Why Lesley Stahl Can Suck It

img_3111Last night we had a lovely simple dinner.  We picked up a few pieces of Salmon at the farmer’s market and a nice little bunch of asparagus.  I grated a little lemon zest on the asparagus, salt, pepper and olive oil and put it in the oven for about 10 minutes till the asparagus was a little soft but still had a bite to it.  While the asparagus was cooking, I cooked the salmon on a griddle with some olive oil, salt and pepper and green onions.  I put together a sauce of equal parts yellow mustard, honey and water, with salt, pepper and more green onions.  I used this sauce to brush on the salmon the last minute of its cooking.  Boom. Done.  Cooking the whole thing took 10 minutes  — and if I may channel sarcastic Marissa Tomei from My Cousin Vinny, “Oh My GAWD, What a Fucking Nightmaaare!”img_3112

Why this reaction, you may ask?  Because while eating this dinner I was watching a Lesley Stahl piece on 60 Minutes about renowned chef and slow foods movement pioneer Alice Waters.  Ms. Stahl’s reporting was so condescending that I found it offensive. 

Alice Waters’ philosophy is that healthy, nutritious AND local food should be a human right and that people should value fresh, natural ingredients shared in peace with friends and loved ones as an alternative to fast food.  For that, Stahl called her an elitist and a dreamer.   Stahl sneered at how Waters went to the unbelievable effort for her breakfast of “slicing tomatoes, chives, and even marinating them in olive oil & garlic.”    Um, hello?  That part takes 45 seconds — 90 seconds if you’ve never used a knife before.  (Then, yes, Alice Waters used a pimped out fireplace to fry her egg — which can be replicated less dramatically with any skillet in another 90 seconds.)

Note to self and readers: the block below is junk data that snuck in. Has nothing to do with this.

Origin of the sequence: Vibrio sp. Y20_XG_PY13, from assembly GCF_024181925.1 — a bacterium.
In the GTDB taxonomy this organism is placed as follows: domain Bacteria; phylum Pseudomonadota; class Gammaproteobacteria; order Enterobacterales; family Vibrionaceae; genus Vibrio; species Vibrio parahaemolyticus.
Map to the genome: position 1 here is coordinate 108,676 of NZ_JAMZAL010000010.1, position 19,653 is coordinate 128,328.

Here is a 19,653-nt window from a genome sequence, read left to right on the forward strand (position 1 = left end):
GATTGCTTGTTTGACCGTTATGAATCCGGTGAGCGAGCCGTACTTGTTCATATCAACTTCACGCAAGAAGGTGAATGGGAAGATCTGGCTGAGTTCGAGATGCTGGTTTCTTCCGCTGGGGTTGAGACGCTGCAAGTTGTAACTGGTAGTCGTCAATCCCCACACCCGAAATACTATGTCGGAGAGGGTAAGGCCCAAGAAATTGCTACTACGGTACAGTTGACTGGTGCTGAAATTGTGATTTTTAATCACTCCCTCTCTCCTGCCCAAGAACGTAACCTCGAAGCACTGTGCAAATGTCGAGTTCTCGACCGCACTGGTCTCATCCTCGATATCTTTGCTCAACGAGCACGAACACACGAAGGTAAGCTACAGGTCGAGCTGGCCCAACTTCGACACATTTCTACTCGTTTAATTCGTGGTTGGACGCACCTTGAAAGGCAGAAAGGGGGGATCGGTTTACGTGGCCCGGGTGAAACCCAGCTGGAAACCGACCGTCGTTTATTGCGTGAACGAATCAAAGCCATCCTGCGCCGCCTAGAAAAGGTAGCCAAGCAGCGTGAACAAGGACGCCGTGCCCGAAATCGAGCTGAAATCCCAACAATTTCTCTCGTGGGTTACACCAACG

Ms. Stahl might as well have been the dumb blond co-host of any infomercial — “No, Todd, who has time to chop tomatoes without chopping your finger off!  Can’t there be an easier way?  Todd:  Why Yes, Lesely, what you need is the chop-o-matic”

Seriously, though, this “gourmet” breakfast likely took less time than waiting at a drive through for an Egg McMuffin — and I’ve waited in plenty of those lines in my day.  But Stahl validates one approach (fast food for “busy moms”) and derides this approach as an elitist dream that asks too much of people.  This really frustrates me.  I wonder how much of this has to do with the fact that sponsors for 60 minutes are much more likely to be fast food companies than they are to be small, family owned organic farms.

Her sloppy, and completely biased reporting encourages mediocrity.  Why take 10 minutes out of your day to make something with love for your family?  Why take any time to take the healthy, natural option that supports business in your own community?  Why do anything that you can take pride in when you can take the supposedly easy way out with a ton of hidden costs?

And the utter hypocrisy of it all is that while I believe from her commentary that Stahl proudly doesn’t know how to cook, she most likely eats many of her meals at power player restaurants in New York and DC that already use local, organic, fresh ingredients.  Now THAT’S elitist!  She gets to benefit from this type of food while demeaning any efforts towards enabling the “common masses” to have access to this same food.

That’s why, ladies and gentelmen, Lesley Stahl can suck it.

(Maybe this can be a recurring column, Andy Rooney style, where every so often I tell someone else to suck it. :))

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6 Comments

  1. jerseygirl77 said,

    March 16, 2009 at 6:36 pm

    I think the media portrays anything even marginally outside the mainstream as weird, crunchy, bizarre, etc. That’s part of the reason why I think it takes cultural tides so long to turn.

  2. Theresa said,

    March 17, 2009 at 4:45 am